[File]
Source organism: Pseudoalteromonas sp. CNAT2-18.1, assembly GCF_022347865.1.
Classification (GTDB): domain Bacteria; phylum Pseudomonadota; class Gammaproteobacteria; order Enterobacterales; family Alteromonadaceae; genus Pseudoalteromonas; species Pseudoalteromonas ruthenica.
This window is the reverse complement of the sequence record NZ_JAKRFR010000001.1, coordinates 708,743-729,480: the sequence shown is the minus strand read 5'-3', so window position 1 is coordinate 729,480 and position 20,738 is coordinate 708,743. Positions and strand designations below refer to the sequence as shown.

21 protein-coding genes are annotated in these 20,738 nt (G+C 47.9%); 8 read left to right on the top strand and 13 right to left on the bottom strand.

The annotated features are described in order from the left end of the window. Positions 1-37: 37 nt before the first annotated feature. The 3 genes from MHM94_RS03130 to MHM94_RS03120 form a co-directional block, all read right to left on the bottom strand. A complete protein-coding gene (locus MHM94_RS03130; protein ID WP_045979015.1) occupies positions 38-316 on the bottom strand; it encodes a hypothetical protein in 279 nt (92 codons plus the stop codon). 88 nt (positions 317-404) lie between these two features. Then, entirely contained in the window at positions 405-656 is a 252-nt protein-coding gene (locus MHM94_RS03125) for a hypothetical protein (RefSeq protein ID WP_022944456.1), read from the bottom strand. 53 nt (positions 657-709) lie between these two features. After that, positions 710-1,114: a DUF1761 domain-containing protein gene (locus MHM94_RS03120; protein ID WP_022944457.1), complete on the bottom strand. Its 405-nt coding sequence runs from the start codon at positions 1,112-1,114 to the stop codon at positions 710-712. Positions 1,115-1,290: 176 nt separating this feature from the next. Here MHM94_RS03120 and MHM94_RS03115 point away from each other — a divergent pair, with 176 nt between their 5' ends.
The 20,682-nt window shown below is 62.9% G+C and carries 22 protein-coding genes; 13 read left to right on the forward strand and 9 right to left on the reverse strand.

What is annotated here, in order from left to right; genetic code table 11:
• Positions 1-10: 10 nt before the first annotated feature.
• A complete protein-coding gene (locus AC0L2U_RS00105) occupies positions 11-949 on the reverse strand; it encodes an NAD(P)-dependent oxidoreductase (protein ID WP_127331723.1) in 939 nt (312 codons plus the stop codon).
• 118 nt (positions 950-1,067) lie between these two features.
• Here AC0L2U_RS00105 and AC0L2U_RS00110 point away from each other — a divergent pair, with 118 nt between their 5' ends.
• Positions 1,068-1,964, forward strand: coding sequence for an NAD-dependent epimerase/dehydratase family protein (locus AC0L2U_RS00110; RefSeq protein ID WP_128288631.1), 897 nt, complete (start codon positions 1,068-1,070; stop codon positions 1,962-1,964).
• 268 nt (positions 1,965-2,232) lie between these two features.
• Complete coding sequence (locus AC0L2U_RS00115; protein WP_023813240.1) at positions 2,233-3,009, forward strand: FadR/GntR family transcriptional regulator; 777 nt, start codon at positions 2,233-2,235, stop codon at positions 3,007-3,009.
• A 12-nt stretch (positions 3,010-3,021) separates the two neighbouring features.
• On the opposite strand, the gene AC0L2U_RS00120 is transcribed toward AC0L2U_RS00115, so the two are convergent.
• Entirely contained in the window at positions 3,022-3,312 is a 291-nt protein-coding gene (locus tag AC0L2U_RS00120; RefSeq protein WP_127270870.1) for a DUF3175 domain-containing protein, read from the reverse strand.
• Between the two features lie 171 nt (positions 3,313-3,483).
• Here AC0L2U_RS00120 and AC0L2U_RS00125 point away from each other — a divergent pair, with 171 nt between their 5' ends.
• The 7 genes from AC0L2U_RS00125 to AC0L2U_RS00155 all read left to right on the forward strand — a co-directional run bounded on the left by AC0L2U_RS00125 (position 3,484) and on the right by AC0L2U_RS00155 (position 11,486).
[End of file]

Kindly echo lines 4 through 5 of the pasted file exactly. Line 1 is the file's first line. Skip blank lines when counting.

21 protein-coding genes are annotated in these 20,738 nt (G+C 47.9%); 8 read left to right on the top strand and 13 right to left on the bottom strand.

The annotated features are described in order from the left end of the window. Positions 1-37: 37 nt before the first annotated feature. The 3 genes from MHM94_RS03130 to MHM94_RS03120 form a co-directional block, all read right to left on the bottom strand. A complete protein-coding gene (locus MHM94_RS03130; protein ID WP_045979015.1) occupies positions 38-316 on the bottom strand; it encodes a hypothetical protein in 279 nt (92 codons plus the stop codon). 88 nt (positions 317-404) lie between these two features. Then, entirely contained in the window at positions 405-656 is a 252-nt protein-coding gene (locus MHM94_RS03125) for a hypothetical protein (RefSeq protein ID WP_022944456.1), read from the bottom strand. 53 nt (positions 657-709) lie between these two features. After that, positions 710-1,114: a DUF1761 domain-containing protein gene (locus MHM94_RS03120; protein ID WP_022944457.1), complete on the bottom strand. Its 405-nt coding sequence runs from the start codon at positions 1,112-1,114 to the stop codon at positions 710-712. Positions 1,115-1,290: 176 nt separating this feature from the next. Here MHM94_RS03120 and MHM94_RS03115 point away from each other — a divergent pair, with 176 nt between their 5' ends.